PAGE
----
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1940 to 1949 

World War II, Women get to Work 

"Women have got to make the world safe for men since men have made it so darned unsafe for women".
"We women talk too much, but even then we don't tell half what we know".
Nancy Witcher Astor, Viscountess Astor,  1879 – 1964, the first woman to sit as a Member of Parliament (MP) in the House of Commons (1919)" 

​The pensionable age for women was reduced from 65 to 60 years in 1940, in response to National Spinster’s Pension Association’s petition lobbying for a parliamentary commission for pensions for unmarried women, they collected over 1 million signatures.

1941 Britain became the first country to conscript women, initially calling up childless single women and widows aged between 20 and 30 this was later extended to 19 to 43 and (50 for WWI veterans), women became an integral part of the war effort. Women were still earning around half the wage of their male counterparts, although there were some notable exceptions such as the Auxiliary Territorial Service where women became an equal part of the armed forces and were actually received the same wages as men.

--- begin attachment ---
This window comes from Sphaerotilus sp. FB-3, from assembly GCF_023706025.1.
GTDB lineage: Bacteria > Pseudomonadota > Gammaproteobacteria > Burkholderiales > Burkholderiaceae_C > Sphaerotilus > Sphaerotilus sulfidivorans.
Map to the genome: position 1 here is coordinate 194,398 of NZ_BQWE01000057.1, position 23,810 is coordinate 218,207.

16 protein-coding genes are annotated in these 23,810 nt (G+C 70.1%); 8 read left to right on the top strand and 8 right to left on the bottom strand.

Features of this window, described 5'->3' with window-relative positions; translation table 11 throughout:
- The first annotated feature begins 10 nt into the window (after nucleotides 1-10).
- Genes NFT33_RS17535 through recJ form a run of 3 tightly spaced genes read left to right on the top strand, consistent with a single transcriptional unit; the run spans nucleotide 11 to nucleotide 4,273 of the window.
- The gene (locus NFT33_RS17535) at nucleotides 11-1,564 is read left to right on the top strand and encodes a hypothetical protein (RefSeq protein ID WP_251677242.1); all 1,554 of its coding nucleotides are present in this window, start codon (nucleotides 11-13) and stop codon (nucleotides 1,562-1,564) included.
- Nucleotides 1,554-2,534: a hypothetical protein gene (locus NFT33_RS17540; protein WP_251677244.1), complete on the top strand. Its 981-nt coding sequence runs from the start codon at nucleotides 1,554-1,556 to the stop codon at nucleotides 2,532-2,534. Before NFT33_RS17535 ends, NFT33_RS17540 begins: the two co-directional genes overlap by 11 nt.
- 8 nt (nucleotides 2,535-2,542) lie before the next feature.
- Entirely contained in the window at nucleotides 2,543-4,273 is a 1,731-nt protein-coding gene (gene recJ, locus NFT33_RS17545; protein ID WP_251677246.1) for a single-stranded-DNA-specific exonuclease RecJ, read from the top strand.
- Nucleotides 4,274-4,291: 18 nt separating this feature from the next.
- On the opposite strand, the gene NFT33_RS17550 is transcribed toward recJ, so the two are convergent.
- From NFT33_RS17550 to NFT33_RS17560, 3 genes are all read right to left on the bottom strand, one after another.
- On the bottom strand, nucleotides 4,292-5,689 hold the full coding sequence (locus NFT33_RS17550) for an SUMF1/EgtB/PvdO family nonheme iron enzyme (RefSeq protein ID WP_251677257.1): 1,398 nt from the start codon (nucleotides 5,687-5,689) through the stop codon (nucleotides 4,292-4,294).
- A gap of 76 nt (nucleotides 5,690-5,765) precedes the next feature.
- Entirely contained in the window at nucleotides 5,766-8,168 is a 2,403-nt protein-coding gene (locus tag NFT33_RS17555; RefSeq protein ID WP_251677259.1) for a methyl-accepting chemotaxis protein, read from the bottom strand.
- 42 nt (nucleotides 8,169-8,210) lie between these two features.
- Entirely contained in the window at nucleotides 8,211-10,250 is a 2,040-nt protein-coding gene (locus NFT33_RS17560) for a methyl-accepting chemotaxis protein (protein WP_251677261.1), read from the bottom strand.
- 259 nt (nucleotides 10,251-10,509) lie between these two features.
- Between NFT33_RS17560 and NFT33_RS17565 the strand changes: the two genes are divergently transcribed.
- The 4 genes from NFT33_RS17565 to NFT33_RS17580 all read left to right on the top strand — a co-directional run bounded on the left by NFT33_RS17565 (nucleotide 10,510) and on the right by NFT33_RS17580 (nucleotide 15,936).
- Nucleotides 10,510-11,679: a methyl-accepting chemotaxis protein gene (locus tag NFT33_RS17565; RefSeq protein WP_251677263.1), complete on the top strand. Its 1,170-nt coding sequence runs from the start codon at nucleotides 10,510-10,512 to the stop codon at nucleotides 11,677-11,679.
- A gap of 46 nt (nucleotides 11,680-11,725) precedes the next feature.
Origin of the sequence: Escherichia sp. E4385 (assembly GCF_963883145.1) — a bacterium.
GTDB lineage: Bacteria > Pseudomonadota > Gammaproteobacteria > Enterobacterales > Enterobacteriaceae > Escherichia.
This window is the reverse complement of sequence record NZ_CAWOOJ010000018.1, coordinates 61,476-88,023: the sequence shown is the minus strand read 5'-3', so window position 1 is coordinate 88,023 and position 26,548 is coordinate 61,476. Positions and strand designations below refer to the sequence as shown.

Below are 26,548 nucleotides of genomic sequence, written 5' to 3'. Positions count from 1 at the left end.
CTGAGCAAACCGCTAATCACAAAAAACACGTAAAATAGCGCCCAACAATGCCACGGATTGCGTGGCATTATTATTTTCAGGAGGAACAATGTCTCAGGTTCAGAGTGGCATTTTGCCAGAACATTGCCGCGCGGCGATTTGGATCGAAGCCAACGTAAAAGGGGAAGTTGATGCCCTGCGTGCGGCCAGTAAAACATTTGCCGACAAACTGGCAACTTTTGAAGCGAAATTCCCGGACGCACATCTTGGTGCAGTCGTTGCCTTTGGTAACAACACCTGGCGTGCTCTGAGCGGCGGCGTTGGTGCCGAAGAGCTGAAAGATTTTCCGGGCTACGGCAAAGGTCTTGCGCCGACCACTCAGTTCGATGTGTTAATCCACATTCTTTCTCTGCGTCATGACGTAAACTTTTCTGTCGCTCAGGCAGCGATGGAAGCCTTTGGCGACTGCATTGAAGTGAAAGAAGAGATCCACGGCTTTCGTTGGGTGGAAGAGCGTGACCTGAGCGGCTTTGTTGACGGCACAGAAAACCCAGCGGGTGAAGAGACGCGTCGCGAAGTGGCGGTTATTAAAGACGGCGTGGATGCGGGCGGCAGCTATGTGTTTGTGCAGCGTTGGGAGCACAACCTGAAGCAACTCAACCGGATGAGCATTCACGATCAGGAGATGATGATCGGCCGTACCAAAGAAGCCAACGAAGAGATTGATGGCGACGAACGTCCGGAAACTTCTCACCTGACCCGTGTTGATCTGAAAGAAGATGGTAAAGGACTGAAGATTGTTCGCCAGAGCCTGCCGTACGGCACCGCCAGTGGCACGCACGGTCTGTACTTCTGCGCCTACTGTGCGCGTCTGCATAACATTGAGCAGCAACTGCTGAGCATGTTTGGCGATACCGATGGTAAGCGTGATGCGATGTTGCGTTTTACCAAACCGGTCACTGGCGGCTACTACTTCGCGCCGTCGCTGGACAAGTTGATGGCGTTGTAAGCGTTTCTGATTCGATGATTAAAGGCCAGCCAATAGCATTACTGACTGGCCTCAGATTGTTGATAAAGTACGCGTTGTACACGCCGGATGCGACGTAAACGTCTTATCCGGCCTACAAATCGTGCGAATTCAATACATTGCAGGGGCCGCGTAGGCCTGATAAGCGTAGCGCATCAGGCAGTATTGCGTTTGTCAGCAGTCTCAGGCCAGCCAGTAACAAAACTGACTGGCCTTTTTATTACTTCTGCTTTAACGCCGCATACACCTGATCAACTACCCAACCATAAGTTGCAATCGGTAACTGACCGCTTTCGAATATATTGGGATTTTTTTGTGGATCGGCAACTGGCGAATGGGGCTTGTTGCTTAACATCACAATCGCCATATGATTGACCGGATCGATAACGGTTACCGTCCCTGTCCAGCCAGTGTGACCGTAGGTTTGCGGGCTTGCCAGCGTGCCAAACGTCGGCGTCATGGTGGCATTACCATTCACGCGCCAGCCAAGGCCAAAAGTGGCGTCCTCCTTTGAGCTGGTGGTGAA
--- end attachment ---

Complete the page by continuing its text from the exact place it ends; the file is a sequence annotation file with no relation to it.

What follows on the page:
1944 Family allowance paid directly to mothers was introduced following a lengthy campaign by Eleanor Rathbone MP, unfortunately she died the following year. 1944 also saw the marriage bar lifted for teachers.

1946 sees the marriage bare lifted in the both the Post office and Civil Service which was unfortunately less about women's rights and more about the need for labour in the workforce in post war Britain.  Although, the Royal Commission on Equal Pay recommends equal pay for teachers, it took a further 15 years to implement finally being phased-in in 1961, civil servants and local government officers were similarly slow and even now many women, due to lack of transparency in pay structures and circumstance are still at the bottom of the pay scale.

The introduction of the National Health Service gives all women free health care for the first time in 1948 and Cambridge University a shamefully 28 years after Oxford University finally gives women full degrees for the first time, although still severely limiting them to University life.

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